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About Jim Locksley

One day when I was walking around my college campus, I saw a group of people with these yellow tripods. At first I thought they might be photographers, but they sure looked like strange ones! I went up and asked them what they were doing, and it turns out they were a group of students from a construction class who were surveying the land for a project. I was fascinated. I was able to sign up for the class the next semester, and while it didn't stick or change my professional trajectory, it did create a new hobby for me! Ever since then, I've been interested in construction, from surveying to management to the actual building. I figured running a blog about it would give me a nice excuse to keep up my interests!

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3 Fresh Ideas for Xeriscaping Your Yard

by Mike Brewer

At the heart of things, xeriscaping is about creating a sustainable landscape. While some homeowners take that to mean doing no landscaping at all, this isn't always the most beneficial method for managing you yard. Wind and water can create erosion if you don't lock down your topsoil. Instead, create a beautiful landscape that doesn't require much supplemental water.

Scatter Wildflower Seeds

Perhaps the easiest method for creating a pretty xeriscape yard is to scatter wildflower seeds. Packets of wildflower seeds often contain both annuals and perennials in various colors. For example, they might include daisies, baby's breath, blue flax, and poppies. The big benefit is that wildflowers are typically hardy plants that easily grow in the wild, meaning they don't require much, if any, watering. Consider creating a rustic path out of flat stones in the middle of your wildflower meadow so you can enjoy their lifecycle up close.

Plant an Ornamental Grass Garden

Prairie grass is another hardy plant that originally grew wild. Ornamental grasses come in a wide variety of sizes, colors, and textures. What's more, these grasses help capture water before it runs off even better than lawn grass. You can use ornamental grasses in a strip as a sidewalk or foundation garden. You can also plant them on a slope to help stop erosion. Either way, look for different heights and colors to make your landscaping more visually interesting. Alternatively, consider mixing them with your wildflowers. For example, use tall ornamental grasses as a frame for your field of wildflowers or plant lower grasses as a subtle border for your path.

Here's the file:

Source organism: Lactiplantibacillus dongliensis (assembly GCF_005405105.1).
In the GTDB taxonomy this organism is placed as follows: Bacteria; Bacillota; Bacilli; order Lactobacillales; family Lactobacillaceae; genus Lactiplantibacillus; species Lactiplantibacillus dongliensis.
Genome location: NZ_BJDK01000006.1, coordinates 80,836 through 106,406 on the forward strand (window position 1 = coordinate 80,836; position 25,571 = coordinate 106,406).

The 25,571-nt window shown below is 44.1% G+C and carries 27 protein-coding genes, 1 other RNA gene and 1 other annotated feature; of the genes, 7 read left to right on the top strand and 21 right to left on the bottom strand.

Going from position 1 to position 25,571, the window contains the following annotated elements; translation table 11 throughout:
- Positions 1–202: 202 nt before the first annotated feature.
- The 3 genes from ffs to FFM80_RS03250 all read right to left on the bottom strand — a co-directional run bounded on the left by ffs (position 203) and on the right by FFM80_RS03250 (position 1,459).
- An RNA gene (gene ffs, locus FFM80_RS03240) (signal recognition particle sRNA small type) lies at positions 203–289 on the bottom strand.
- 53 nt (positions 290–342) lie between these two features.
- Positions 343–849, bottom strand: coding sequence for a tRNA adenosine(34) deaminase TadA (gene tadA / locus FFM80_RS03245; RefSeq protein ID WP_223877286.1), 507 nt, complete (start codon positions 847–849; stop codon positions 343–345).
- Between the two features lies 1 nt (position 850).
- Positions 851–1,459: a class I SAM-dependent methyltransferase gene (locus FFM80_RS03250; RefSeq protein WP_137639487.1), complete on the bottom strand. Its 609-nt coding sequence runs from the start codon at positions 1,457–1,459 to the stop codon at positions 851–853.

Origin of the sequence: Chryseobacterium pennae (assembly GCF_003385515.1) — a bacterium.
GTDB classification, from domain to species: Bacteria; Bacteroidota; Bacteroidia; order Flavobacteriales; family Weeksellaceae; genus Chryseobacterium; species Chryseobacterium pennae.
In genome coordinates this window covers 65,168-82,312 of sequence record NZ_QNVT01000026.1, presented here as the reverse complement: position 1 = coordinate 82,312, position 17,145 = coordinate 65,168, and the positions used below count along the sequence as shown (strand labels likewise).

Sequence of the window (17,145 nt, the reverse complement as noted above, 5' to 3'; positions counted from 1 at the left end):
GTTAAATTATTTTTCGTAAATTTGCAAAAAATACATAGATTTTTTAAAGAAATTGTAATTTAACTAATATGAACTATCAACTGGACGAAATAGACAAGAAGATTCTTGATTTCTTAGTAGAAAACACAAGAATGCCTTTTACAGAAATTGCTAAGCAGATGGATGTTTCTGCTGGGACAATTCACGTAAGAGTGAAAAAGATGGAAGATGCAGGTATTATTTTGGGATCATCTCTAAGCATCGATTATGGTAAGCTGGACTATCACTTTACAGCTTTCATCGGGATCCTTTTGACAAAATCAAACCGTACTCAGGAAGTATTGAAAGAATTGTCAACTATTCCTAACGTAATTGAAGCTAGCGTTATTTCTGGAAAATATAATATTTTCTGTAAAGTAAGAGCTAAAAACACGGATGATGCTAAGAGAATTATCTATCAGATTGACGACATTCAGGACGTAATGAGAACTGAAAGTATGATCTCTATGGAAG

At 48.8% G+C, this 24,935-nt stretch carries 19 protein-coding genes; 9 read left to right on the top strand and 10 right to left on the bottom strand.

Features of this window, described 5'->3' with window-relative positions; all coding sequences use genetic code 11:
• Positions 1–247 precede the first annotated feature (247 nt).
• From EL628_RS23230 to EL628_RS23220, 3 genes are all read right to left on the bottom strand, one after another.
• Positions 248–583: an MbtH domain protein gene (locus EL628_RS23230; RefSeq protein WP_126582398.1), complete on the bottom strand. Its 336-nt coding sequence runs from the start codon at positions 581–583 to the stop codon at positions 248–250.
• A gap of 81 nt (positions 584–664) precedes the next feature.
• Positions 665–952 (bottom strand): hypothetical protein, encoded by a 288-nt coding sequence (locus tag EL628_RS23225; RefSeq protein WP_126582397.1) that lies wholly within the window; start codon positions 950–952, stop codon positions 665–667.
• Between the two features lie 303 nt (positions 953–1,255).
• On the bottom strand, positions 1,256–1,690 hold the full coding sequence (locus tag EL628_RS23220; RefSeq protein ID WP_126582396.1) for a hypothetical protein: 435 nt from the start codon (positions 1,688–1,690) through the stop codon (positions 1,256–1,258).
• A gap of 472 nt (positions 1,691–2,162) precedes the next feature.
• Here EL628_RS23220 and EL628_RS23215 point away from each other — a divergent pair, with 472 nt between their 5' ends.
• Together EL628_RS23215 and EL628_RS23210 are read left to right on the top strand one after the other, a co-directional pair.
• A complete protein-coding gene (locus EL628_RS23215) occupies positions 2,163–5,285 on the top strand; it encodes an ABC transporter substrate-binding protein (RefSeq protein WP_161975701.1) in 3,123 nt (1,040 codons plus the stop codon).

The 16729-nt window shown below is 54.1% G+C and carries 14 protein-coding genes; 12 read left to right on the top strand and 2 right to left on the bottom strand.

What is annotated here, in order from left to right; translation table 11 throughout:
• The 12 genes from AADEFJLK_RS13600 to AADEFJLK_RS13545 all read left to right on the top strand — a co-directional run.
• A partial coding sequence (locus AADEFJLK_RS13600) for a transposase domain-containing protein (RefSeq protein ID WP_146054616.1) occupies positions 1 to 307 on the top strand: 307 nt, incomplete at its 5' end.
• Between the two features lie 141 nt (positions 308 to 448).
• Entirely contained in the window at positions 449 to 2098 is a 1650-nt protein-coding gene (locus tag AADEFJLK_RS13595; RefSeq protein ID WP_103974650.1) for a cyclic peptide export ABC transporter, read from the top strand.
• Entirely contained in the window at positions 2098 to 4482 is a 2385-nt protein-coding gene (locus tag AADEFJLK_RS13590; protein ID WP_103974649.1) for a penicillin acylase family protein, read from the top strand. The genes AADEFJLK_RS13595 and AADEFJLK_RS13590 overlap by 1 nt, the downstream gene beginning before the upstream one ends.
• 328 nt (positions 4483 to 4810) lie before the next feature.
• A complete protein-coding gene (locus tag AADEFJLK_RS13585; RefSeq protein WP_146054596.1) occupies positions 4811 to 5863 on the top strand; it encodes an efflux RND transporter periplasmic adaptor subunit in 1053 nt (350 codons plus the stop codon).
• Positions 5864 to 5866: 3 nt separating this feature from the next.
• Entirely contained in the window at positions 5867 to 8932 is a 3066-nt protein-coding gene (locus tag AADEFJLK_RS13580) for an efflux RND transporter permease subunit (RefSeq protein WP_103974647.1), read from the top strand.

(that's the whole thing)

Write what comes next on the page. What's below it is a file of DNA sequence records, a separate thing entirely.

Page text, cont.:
Install a Dry Streambed

Speaking of runoff, this can be a problem if you don't landscape your yard. Depending on the weather patterns in your area, even planting wildflowers and ornamental grasses might not be enough—you'll know because of all that precious water escaping to the street. Better Homes and Gardens suggests installing a dry streambed. This involves relatively simple construction. Space some large river rocks along the length of the riverbed and fill the gaps with small river rocks. Border the streambed with large rocks that keep the water in place. A dry streambed allows excess water enough time to sink back into the soil. For added beauty, consider planting lush plants around the streambed—they'll take the benefit of the extra water seeping into the soil.

Essentially, xeriscaping allows native plants to thrive mostly just with the water nature provides. Create a xeriscape yard that's as pretty as it is sustainable. For more help, visit sites such as http://bourgetbros.com to find professionals near you.

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